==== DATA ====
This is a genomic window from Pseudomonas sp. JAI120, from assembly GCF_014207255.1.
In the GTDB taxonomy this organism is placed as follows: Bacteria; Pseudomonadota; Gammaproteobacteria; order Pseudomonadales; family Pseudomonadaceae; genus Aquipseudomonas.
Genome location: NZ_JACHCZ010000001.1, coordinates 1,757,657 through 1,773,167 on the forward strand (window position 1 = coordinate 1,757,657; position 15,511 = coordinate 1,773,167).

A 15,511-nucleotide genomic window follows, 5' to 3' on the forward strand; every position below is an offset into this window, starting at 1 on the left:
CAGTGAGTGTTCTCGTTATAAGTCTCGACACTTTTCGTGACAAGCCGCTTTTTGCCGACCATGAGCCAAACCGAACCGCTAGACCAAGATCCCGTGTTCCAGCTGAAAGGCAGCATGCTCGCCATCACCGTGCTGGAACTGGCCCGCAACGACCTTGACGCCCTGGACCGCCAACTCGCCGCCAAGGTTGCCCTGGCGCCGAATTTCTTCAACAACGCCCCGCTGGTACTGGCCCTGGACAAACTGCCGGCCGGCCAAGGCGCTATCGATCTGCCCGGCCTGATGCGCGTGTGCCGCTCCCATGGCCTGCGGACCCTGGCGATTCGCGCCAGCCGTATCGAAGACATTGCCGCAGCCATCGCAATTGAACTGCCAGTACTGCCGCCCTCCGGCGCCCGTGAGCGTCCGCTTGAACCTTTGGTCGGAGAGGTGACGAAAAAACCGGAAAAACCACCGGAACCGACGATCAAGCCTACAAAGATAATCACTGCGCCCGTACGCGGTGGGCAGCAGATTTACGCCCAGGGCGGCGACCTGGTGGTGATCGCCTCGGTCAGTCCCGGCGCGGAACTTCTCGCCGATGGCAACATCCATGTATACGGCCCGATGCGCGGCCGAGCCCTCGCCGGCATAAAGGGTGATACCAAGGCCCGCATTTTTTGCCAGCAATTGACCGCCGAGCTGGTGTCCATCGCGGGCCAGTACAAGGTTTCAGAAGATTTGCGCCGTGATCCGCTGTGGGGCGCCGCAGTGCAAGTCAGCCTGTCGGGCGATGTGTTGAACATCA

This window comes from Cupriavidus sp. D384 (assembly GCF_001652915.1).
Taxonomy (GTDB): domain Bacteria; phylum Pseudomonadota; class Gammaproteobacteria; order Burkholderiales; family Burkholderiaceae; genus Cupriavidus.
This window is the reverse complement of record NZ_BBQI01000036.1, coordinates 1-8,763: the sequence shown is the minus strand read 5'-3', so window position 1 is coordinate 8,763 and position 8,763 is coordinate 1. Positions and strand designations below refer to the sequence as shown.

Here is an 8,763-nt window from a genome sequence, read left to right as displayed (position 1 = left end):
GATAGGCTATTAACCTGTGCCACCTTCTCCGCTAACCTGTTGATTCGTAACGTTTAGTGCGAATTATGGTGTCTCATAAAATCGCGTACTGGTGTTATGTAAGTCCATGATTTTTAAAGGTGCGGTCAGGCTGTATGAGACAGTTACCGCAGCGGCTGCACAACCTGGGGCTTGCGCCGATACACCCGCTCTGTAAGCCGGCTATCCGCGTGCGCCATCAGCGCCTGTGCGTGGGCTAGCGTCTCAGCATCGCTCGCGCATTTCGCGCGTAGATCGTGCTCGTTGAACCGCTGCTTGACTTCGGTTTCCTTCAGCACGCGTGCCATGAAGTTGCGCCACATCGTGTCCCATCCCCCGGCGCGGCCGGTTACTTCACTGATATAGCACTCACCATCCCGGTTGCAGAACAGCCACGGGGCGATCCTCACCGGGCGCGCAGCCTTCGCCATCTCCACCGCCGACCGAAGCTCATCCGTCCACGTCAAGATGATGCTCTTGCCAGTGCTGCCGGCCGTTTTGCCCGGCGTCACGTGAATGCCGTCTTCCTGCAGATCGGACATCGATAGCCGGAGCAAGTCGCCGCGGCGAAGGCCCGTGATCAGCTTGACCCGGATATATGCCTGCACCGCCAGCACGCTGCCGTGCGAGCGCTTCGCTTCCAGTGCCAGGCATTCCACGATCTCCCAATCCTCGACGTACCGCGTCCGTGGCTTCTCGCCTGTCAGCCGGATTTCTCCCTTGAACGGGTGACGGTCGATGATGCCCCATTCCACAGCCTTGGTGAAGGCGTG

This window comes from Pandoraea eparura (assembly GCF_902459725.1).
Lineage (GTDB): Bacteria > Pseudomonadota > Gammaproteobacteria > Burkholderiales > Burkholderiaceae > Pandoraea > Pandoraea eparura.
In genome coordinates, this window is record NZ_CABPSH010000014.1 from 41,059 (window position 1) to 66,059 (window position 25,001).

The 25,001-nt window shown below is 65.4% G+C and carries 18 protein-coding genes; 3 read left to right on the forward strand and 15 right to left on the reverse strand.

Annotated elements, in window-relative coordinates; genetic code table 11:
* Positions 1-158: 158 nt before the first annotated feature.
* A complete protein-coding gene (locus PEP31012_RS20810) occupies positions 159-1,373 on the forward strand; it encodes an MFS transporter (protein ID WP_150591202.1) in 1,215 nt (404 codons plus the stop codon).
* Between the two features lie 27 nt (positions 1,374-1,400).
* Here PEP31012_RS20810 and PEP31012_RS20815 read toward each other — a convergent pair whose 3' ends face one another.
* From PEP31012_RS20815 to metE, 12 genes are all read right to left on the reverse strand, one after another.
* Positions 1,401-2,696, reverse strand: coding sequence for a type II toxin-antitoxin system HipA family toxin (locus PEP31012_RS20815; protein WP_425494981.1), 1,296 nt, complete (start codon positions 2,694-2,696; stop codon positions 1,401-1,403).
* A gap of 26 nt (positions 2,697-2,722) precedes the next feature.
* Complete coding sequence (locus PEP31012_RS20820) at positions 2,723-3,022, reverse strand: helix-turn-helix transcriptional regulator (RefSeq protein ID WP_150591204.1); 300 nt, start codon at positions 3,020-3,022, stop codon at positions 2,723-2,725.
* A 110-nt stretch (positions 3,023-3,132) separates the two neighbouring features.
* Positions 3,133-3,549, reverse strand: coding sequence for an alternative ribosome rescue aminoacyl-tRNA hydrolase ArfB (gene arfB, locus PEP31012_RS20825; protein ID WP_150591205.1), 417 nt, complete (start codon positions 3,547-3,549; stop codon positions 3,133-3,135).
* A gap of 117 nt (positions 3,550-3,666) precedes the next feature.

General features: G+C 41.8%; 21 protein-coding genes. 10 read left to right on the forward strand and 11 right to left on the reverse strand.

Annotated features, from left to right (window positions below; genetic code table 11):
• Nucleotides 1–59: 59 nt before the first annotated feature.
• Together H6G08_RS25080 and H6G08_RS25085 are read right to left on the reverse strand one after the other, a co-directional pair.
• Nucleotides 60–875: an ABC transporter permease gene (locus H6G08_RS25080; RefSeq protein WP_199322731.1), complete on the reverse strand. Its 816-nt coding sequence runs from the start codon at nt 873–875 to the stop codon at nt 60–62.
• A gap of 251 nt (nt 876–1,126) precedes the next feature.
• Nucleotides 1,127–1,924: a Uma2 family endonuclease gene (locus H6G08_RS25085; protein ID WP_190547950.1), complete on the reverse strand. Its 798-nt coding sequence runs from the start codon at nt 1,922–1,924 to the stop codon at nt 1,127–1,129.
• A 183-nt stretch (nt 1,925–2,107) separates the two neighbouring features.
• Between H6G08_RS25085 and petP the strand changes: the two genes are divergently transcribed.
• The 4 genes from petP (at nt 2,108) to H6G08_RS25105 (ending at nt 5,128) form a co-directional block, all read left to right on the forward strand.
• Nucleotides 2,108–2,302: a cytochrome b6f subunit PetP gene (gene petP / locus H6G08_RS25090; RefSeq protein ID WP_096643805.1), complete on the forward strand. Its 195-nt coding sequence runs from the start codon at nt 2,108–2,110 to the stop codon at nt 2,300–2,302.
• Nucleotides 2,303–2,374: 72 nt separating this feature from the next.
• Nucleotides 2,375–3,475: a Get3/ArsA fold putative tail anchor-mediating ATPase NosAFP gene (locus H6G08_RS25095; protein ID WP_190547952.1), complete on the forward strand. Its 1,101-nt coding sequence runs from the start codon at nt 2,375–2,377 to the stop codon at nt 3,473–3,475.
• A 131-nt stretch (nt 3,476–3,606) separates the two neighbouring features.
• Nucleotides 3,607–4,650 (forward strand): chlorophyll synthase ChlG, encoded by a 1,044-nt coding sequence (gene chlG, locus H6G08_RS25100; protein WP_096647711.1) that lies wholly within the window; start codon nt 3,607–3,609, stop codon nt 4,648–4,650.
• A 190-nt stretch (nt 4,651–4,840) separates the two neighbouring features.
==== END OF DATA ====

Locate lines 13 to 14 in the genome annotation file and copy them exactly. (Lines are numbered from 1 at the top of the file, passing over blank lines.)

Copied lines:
In genome coordinates, this window is record NZ_CABPSH010000014.1 from 41,059 (window position 1) to 66,059 (window position 25,001).

The 25,001-nt window shown below is 65.4% G+C and carries 18 protein-coding genes; 3 read left to right on the forward strand and 15 right to left on the reverse strand.